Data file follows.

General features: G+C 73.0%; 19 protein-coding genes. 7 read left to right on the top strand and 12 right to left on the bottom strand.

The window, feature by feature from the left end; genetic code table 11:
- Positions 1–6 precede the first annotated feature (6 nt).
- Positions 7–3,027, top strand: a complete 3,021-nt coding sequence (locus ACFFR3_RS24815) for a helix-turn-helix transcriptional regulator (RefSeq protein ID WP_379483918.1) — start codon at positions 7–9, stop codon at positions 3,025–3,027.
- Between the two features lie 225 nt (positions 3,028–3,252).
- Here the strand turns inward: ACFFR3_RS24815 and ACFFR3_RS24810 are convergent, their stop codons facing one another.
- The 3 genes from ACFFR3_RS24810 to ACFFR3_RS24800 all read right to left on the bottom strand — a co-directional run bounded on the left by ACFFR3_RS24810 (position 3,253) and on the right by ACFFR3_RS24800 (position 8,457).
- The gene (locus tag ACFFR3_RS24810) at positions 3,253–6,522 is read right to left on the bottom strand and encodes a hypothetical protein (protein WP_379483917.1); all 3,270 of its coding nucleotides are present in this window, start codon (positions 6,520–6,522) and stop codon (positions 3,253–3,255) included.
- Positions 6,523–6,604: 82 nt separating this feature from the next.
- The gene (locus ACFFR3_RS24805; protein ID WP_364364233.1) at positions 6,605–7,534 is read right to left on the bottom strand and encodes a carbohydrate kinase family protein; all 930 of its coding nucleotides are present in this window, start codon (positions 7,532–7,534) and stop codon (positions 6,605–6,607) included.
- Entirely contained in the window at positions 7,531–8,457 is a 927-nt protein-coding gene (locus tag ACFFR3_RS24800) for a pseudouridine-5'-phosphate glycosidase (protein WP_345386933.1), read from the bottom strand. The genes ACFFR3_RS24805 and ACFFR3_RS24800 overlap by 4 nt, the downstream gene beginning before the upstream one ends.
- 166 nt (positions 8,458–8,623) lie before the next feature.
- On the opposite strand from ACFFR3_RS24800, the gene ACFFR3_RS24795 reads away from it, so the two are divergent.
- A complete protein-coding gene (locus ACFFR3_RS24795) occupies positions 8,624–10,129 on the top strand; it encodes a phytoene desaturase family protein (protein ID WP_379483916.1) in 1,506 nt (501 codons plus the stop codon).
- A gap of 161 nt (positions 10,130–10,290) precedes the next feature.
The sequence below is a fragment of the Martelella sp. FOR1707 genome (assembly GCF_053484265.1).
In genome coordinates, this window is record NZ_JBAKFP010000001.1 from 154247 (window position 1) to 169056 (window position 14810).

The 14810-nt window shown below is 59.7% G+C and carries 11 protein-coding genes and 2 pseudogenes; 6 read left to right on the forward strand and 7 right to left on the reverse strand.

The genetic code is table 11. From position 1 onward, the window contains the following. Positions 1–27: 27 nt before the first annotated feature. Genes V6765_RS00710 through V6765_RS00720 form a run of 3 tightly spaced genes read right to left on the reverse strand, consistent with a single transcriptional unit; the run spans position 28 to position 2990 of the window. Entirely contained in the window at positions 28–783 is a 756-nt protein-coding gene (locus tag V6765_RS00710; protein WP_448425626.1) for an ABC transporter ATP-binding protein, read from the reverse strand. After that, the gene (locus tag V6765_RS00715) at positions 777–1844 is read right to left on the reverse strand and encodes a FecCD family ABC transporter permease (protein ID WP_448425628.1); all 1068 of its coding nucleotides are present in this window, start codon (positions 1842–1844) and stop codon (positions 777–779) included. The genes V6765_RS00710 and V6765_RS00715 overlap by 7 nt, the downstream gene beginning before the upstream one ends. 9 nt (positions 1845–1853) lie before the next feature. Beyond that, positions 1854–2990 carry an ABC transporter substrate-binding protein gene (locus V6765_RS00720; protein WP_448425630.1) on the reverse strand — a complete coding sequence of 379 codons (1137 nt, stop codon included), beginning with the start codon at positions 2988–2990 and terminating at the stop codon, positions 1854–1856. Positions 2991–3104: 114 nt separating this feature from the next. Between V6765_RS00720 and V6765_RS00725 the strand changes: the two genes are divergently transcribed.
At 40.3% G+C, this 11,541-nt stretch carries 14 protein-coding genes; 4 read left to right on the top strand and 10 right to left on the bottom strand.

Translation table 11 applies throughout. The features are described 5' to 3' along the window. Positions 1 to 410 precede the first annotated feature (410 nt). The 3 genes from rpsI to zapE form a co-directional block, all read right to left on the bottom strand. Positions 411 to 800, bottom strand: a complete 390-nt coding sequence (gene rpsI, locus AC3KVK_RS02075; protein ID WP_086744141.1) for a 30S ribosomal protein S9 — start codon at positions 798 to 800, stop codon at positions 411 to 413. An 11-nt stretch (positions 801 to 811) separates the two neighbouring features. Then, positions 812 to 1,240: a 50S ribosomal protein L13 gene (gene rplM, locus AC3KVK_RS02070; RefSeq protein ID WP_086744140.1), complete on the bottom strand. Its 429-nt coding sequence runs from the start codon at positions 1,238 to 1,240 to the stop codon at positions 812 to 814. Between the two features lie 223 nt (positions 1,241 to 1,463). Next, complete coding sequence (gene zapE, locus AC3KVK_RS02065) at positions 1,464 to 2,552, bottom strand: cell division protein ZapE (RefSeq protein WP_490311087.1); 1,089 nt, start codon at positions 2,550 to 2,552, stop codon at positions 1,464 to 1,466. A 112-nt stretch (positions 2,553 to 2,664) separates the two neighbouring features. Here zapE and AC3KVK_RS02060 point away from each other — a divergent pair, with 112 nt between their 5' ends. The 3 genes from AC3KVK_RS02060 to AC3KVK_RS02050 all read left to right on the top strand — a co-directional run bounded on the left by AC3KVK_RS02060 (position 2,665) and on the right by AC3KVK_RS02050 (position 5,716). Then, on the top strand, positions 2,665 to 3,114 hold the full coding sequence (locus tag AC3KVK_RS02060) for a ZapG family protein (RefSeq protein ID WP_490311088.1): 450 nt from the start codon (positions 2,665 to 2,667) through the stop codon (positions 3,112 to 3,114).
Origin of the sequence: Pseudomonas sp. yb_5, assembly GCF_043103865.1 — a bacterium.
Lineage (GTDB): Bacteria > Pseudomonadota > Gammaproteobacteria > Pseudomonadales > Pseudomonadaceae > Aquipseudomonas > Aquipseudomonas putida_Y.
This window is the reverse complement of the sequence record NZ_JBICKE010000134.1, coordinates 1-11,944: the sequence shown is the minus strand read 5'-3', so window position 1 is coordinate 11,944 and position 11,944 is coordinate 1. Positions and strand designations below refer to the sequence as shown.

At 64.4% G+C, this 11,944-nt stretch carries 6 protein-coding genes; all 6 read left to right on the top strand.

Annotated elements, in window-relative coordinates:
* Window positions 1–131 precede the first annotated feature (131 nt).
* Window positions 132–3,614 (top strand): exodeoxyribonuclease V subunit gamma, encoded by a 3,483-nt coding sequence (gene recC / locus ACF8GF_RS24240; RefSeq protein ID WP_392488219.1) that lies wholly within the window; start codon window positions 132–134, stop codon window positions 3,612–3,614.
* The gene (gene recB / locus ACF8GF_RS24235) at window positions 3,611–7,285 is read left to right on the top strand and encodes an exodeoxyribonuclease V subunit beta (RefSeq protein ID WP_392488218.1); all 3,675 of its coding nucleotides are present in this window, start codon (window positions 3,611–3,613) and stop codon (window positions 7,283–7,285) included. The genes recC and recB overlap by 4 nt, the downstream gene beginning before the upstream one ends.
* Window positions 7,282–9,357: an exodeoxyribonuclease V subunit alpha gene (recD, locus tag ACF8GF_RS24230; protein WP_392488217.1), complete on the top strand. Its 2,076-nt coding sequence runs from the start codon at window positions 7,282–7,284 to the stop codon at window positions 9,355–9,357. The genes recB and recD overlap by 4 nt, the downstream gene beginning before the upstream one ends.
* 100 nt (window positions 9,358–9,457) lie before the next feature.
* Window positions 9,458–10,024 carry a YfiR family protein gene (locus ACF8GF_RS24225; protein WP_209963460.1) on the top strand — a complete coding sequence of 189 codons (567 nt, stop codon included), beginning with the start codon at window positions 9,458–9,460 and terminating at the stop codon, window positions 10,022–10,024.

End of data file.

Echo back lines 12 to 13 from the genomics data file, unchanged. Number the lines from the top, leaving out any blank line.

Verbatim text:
- 166 nt (positions 8,458–8,623) lie before the next feature.
- On the opposite strand from ACFFR3_RS24800, the gene ACFFR3_RS24795 reads away from it, so the two are divergent.